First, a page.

Sudhagad (also called Bhorapgad) is a hill fort situated in Maharashtra, India. It lies about 53 kilometres (33 mi) west of Pune, 26 kilometres (16 mi) south of Lonavla and 11 kilometres (6.8 mi) east of Pali in Raigad District. The summit is 620 metres (2,030 ft) above sea level. Recently the entire area around the fort is declared as Sudhagad Sanctuary.
The origin of this fort is said to date back to the 2nd century B.C the same age as the Thanale Caves and Khadsamble caves nearby. It was then called Bhrorapgad (after its presiding deity, Bhoraidevi). In 1436, it was captured by the Bahamani Sultan. In 1657, the Marathas took over and renamed it "Sudhagad"(the sweet one). It was a large fort and Sudhagad was considered by Shivaji as the capital of his kingdom. He surveyed it, but instead chose Raigad because of its central location.
In the regime of the Peshwas, the ‘Pantsachivas’ of Bhor became the custodians of this fort. After the annexation of princely states in 1950 the fort became patron less. As a result, the fort is in a state of ruins, even though it escaped the wrath of the British.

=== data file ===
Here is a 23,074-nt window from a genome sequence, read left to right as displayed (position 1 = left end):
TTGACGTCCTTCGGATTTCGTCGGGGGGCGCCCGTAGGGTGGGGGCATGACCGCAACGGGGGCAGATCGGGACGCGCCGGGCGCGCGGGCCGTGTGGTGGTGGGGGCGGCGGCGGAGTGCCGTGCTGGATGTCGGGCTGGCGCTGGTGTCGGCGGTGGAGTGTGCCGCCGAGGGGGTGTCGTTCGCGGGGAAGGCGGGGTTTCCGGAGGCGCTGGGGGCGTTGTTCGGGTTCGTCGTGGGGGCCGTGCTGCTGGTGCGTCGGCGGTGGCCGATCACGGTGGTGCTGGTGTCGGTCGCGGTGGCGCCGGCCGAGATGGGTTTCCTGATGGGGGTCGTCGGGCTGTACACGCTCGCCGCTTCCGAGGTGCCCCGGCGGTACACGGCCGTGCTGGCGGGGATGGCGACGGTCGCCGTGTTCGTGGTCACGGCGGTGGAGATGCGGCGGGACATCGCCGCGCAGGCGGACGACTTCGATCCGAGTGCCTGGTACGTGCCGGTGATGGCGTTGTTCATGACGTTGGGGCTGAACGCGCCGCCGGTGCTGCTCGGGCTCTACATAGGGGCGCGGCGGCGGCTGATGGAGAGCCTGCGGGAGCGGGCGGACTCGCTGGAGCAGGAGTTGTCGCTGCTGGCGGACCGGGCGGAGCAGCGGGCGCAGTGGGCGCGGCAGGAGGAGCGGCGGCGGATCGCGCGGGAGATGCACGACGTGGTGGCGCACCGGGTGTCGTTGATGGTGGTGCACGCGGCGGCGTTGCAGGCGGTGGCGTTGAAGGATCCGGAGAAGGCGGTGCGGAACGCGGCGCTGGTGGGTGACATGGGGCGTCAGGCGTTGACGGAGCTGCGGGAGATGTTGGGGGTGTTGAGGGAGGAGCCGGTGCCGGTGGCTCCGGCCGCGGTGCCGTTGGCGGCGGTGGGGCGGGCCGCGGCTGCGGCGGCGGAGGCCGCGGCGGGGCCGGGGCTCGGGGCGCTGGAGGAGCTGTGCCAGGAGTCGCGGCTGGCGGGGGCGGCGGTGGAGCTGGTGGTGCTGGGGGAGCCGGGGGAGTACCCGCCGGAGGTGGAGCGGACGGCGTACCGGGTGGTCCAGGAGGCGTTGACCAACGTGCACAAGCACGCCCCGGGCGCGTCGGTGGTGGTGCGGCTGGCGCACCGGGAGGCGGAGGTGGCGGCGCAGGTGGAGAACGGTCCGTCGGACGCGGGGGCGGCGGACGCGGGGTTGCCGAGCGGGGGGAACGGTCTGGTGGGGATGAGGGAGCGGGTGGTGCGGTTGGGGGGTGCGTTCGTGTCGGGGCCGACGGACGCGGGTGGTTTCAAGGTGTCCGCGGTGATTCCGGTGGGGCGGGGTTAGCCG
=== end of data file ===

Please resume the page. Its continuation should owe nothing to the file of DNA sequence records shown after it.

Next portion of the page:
The first fort has several ruins of two temples dedicated to Shiva. However, the temple of Bhoraidevi(its patron goddess) is well maintained temple. On the large plateau at the summit, there are two lakes, a house, a big granary, some tombs, a shrine (Vrindavan) and numerous other ruins, scattered around the fort area. There are three main gates the largest of which is called the Maha Darwaja. From the top, other forts like Sarasgad, Korigad, Dhangad, Taila-Baila are clearly visible.
Sudhagad is a popular trekking destination as it is one of the better preserved forts in Maharashtra. It takes about 1–2 hours to reach the top of the fort. The trekking route from village Thakurwadi is most popular and regularly used.There are no water cisterns on the way. The night halt at the fort in any season can be made at Pantsachiv wada and Bhorai mata Mandir. There are two water ponds on the fort. On the slopes of the fort there are trees of pandhri which are used to make a popular walking stick.
- Kapadia, Harish (2004). Trek the Sahyadris (Illustrated ed.). Indus Publishing. ISBN 81-7387-151-5. Retrieved 2009-03-19.
- Gunaji, Milind (2005). Offbeat Tracks in Maharashtra. Popular Prakashan. pp. 40–41. ISBN 81-7154-669-2. Retrieved 2009-03-17.
- Kohli, M.S (2004). Mountains of India (Illustrated ed.). Indus Publishing. p. 254. ISBN 81-7387-135-3. Retrieved 2009-03-19.
- A rendezvous with Sahyadri by Harshal Mahajan
- 'Sudgagad Darshan', written by Mr. Suresh Potdar
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